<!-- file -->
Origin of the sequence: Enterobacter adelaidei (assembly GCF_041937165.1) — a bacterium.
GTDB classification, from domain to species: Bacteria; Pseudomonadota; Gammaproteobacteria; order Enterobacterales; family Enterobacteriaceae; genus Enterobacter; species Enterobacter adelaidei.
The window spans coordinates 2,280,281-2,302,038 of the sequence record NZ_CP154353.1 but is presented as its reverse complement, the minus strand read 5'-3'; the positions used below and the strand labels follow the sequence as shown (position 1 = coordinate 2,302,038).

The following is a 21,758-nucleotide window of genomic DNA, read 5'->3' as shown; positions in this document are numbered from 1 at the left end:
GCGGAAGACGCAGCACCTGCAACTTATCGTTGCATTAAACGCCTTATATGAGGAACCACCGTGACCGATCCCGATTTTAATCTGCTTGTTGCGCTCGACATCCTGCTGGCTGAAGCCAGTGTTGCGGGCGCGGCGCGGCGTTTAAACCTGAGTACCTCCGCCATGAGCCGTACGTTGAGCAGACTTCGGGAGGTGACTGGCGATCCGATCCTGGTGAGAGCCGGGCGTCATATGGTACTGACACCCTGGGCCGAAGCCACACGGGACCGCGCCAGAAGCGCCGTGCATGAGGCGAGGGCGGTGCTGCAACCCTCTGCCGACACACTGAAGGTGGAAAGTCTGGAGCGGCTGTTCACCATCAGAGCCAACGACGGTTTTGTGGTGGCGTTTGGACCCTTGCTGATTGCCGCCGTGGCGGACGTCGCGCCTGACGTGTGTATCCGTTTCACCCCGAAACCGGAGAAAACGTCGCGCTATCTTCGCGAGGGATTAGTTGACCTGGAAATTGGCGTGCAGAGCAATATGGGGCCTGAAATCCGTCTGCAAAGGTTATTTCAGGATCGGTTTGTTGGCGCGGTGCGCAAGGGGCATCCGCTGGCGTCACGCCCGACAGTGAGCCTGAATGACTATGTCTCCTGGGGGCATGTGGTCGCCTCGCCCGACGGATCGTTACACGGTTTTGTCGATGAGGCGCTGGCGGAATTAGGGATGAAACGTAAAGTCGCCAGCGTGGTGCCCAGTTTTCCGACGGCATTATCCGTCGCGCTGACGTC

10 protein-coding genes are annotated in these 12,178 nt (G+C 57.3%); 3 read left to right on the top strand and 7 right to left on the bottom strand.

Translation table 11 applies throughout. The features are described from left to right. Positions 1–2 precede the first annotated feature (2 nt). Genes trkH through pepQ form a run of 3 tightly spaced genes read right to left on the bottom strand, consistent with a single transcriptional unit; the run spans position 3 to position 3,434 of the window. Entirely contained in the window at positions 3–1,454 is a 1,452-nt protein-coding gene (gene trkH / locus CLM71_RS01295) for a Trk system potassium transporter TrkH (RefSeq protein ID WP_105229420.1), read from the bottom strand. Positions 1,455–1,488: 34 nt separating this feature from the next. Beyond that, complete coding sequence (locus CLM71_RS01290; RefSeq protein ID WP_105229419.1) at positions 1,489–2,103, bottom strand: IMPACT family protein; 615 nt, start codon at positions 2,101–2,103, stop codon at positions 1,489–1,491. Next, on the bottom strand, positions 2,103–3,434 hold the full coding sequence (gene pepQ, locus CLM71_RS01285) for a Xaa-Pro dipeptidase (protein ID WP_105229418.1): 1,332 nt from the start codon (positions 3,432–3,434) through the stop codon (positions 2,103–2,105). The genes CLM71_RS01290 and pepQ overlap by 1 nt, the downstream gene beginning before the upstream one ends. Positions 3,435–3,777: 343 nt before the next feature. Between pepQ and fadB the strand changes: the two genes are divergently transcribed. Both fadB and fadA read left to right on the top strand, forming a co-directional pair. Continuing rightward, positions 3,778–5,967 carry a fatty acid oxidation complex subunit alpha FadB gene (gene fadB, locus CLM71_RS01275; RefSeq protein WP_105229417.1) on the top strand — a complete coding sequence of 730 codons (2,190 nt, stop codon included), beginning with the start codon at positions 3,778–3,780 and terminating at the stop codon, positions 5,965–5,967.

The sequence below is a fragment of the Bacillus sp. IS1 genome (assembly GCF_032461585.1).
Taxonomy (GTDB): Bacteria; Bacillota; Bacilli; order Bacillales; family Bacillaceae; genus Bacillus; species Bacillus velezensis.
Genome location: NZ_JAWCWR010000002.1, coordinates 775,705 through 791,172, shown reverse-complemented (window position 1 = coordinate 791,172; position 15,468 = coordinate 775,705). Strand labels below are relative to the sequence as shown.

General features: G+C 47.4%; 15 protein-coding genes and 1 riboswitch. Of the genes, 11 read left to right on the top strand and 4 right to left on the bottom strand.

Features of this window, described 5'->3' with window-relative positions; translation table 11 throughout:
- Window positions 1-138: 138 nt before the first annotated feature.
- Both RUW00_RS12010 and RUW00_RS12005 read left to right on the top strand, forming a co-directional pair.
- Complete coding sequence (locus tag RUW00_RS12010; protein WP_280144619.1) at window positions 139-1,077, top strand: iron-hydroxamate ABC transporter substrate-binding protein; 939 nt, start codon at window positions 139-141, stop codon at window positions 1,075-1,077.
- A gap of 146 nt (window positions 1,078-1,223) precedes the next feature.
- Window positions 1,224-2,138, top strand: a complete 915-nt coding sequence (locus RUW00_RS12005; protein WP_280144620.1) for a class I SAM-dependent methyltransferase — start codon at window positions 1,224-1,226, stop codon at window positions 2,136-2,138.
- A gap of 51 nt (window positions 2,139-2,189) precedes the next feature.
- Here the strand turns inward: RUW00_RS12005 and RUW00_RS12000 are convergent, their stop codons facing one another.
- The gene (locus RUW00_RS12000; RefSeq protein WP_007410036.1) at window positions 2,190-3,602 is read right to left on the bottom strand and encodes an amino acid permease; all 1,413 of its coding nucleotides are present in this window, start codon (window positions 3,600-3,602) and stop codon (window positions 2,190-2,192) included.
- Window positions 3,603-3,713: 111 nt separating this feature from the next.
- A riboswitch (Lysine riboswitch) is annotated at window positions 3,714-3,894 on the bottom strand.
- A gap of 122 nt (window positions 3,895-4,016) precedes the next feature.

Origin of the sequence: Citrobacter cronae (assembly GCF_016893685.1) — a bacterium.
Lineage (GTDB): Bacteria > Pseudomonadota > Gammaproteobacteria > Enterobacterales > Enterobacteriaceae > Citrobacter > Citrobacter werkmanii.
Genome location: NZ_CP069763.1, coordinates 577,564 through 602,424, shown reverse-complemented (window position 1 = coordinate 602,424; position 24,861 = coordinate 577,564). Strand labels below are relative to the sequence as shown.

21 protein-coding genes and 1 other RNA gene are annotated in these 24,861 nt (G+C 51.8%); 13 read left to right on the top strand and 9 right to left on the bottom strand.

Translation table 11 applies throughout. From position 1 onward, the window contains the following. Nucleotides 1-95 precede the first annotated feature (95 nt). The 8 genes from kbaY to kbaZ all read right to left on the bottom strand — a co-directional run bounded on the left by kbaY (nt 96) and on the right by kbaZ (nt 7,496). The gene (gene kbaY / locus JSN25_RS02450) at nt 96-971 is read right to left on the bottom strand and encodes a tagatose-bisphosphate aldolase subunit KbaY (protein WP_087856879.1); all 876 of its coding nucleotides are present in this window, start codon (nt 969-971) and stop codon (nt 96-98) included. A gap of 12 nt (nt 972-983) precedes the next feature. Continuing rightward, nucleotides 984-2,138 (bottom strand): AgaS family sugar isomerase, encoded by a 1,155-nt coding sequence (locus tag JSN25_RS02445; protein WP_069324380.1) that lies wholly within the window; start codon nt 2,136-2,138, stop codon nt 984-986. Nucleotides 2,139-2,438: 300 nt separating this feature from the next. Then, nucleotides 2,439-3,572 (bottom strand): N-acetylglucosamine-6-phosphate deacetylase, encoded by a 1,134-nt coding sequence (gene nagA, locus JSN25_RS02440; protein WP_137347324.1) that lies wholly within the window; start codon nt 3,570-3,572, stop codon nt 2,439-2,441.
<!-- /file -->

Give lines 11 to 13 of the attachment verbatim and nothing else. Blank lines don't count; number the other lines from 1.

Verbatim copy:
General features: G+C 47.4%; 15 protein-coding genes and 1 riboswitch. Of the genes, 11 read left to right on the top strand and 4 right to left on the bottom strand.

Features of this window, described 5'->3' with window-relative positions; translation table 11 throughout:
- Window positions 1-138: 138 nt before the first annotated feature.